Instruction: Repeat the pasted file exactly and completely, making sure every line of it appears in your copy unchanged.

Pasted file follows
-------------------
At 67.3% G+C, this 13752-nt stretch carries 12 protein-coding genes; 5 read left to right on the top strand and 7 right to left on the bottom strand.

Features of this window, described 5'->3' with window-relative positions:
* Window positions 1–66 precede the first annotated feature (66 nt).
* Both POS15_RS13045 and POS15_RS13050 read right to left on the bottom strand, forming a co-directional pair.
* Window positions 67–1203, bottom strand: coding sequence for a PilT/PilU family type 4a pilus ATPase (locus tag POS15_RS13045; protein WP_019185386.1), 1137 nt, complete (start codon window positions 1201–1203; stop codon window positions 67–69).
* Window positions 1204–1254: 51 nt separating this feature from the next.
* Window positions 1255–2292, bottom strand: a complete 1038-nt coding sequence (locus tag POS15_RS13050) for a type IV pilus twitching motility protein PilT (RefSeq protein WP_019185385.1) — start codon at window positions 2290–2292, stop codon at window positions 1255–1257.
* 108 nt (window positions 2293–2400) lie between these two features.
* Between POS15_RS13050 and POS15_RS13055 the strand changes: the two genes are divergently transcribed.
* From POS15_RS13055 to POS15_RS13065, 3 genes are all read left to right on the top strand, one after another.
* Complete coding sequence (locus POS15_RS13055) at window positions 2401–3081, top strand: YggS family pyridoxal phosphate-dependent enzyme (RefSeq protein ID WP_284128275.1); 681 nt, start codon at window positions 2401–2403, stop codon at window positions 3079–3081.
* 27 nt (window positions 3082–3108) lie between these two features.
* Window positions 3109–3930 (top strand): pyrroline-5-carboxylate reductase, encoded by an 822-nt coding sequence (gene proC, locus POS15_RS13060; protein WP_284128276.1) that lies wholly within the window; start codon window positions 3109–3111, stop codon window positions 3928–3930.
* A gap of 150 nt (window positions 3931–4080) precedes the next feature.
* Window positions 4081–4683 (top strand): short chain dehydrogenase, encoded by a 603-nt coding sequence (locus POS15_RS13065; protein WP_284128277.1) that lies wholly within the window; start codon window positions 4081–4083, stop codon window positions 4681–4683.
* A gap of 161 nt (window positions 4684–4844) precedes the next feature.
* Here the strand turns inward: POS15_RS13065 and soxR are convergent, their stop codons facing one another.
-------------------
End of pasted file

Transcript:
At 67.3% G+C, this 13752-nt stretch carries 12 protein-coding genes; 5 read left to right on the top strand and 7 right to left on the bottom strand.

Features of this window, described 5'->3' with window-relative positions:
* Window positions 1–66 precede the first annotated feature (66 nt).
* Both POS15_RS13045 and POS15_RS13050 read right to left on the bottom strand, forming a co-directional pair.
* Window positions 67–1203, bottom strand: coding sequence for a PilT/PilU family type 4a pilus ATPase (locus tag POS15_RS13045; protein WP_019185386.1), 1137 nt, complete (start codon window positions 1201–1203; stop codon window positions 67–69).
* Window positions 1204–1254: 51 nt separating this feature from the next.
* Window positions 1255–2292, bottom strand: a complete 1038-nt coding sequence (locus tag POS15_RS13050) for a type IV pilus twitching motility protein PilT (RefSeq protein WP_019185385.1) — start codon at window positions 2290–2292, stop codon at window positions 1255–1257.
* 108 nt (window positions 2293–2400) lie between these two features.
* Between POS15_RS13050 and POS15_RS13055 the strand changes: the two genes are divergently transcribed.
* From POS15_RS13055 to POS15_RS13065, 3 genes are all read left to right on the top strand, one after another.
* Complete coding sequence (locus POS15_RS13055) at window positions 2401–3081, top strand: YggS family pyridoxal phosphate-dependent enzyme (RefSeq protein ID WP_284128275.1); 681 nt, start codon at window positions 2401–2403, stop codon at window positions 3079–3081.
* 27 nt (window positions 3082–3108) lie between these two features.
* Window positions 3109–3930 (top strand): pyrroline-5-carboxylate reductase, encoded by an 822-nt coding sequence (gene proC, locus POS15_RS13060; protein WP_284128276.1) that lies wholly within the window; start codon window positions 3109–3111, stop codon window positions 3928–3930.
* A gap of 150 nt (window positions 3931–4080) precedes the next feature.
* Window positions 4081–4683 (top strand): short chain dehydrogenase, encoded by a 603-nt coding sequence (locus POS15_RS13065; protein WP_284128277.1) that lies wholly within the window; start codon window positions 4081–4083, stop codon window positions 4681–4683.
* A gap of 161 nt (window positions 4684–4844) precedes the next feature.
* Here the strand turns inward: POS15_RS13065 and soxR are convergent, their stop codons facing one another.